Man’s invention promotes safe driving in winter
Safety on the roads.
That’s the motivation behind a former Lycoming County man’s patent-pending invention that works to prevent the buildup of ice and snow on top of large truck trailers, box trucks and other vehicles that can cause accidents.
Jim Nelson, a native of Williamsport who now lives just east of Hershey, Pa., has spent a considerable amount of time talking to manufacturers and vendors about what he calls J-Runner Heat Wave Roofs.
The inspiration came to him some years ago when he began seeing more incidents of ice and snow falling off trailers and causing harm to other motorists.
In fact, the idea of a low-voltage heating system encapsulated into the roof of a trailer or vehicle became somewhat of an obsession so he acted on it.
The 1978 graduate of Williamsport Area High School spent much of his life in the food business, working on new product development for General Mills and Hershey Foods.
Nelson was directly involved in research and development as an innovation research scientist at Hershey, where he worked for 28 years before retiring.
So he’s no stranger to creating new products.
Many states in the U.S. have laws that require motorists to remove snow and ice from their vehicles before they drive. Most of those laws contain stricter penalties for commercial motor vehicle drivers due to the increased risk and hazard they pose.
General statistics reveal that each year, 24 percent of weather-related vehicle crashes occur on snowy, slushy or icy pavement and 15 percent happen during snowfall or sleet. Over 1,300 people are killed and more than 116,800 people are injured in vehicle crashes on snowy, slushy or icy pavement annually in the United States.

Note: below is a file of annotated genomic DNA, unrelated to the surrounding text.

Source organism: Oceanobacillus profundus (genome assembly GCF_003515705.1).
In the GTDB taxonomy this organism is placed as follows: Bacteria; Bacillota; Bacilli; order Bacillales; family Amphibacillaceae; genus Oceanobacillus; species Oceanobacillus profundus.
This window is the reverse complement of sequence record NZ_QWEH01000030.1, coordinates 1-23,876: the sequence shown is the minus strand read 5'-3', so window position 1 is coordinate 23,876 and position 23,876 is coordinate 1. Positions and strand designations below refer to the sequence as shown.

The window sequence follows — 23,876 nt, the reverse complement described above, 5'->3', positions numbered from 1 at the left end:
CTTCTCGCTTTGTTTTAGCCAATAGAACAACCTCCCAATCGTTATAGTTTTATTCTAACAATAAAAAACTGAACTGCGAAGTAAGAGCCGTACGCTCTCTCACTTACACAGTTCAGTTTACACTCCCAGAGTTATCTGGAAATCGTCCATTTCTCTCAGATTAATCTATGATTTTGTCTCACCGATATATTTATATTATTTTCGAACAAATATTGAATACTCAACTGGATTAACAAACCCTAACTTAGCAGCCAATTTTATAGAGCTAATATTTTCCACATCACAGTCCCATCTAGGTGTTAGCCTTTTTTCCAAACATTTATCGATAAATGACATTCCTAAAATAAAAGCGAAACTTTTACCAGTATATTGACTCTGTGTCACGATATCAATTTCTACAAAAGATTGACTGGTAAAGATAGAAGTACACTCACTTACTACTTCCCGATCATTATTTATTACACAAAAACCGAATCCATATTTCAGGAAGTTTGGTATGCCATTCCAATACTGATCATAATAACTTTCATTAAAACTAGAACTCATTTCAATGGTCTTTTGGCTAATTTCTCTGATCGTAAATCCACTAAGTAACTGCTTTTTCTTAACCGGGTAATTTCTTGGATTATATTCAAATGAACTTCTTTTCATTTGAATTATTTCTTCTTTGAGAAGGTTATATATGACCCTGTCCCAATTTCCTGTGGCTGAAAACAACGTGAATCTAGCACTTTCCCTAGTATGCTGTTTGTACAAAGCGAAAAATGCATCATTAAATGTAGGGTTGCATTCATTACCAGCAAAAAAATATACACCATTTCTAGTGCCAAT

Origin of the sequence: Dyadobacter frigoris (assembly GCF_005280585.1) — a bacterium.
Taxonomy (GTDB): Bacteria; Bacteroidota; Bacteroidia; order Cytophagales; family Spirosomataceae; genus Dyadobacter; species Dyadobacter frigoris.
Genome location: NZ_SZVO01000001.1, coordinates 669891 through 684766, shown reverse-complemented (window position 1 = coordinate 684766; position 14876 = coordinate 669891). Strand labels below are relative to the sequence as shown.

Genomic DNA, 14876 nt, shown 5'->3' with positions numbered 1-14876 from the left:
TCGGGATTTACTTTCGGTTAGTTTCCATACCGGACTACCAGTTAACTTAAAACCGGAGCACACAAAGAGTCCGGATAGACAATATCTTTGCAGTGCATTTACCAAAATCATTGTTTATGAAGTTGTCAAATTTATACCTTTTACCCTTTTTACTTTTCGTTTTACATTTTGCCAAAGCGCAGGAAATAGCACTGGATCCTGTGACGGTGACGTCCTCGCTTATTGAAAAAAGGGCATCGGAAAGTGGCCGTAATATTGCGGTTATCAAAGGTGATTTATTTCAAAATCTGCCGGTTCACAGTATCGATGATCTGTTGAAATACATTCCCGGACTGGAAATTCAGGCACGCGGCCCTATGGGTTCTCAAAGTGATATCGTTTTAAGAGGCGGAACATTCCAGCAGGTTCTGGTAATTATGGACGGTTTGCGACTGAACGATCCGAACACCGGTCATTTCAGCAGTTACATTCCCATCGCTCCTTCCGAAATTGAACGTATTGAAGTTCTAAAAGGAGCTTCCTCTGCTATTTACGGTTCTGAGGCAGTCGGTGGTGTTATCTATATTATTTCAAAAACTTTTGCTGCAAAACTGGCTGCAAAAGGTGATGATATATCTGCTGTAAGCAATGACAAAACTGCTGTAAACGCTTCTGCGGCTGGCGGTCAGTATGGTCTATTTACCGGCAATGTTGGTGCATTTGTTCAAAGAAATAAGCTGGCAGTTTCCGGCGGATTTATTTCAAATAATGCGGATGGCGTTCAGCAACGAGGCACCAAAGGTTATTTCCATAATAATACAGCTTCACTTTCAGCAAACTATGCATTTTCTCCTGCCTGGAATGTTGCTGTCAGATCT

These days, Nelson is busy marketing his product and doing technology demonstrations.
He has web sites at www.j-runner.com and www.Heatwaveroofs.com.
Moreover, he stays in contact with state and federal lawmakers and transportation agencies to talk about the technology and its safety features.
Some lawmakers in Harrisburg are pushing to make clearing tractor trailers of snow a requirement, with fines for those who don’t do it.
State law already allows police to ticket car and truck drivers between $200 and $1,000 if the wintry precipitation causes serious injury or death.
The Senate voted unanimously last October for the second year in a row to advance a bill that is intended to be proactive on the issue of ice removal from vehicles. The bill, SB114, now moves to the House where the chamber did not take up the bill for consideration one year ago.
SB 114 is known as “Christine’s Law” and was created in honor of Christine Lambert, who died on Christmas Day 2005 in an accident caused by a chunk of ice falling from another vehicle onto her car. If passed, the law would apply to all drivers, including commercial drivers, and mandates that drivers would have 24 hours after the end of a weather event to clear their cars of potentially dangerous accumulation.
State Sen. Lisa Boscola, D-Bethlehem, sponsors Christine’s Law.
Contacted about Nelson’s products, she said, “Since I first introduced Christine’s Law I have heard from many individuals and companies who have lent their creative and entrepreneurial spirit to find ways to clear snow and ice off the top of vehicles, especially tractor trailers and box trucks.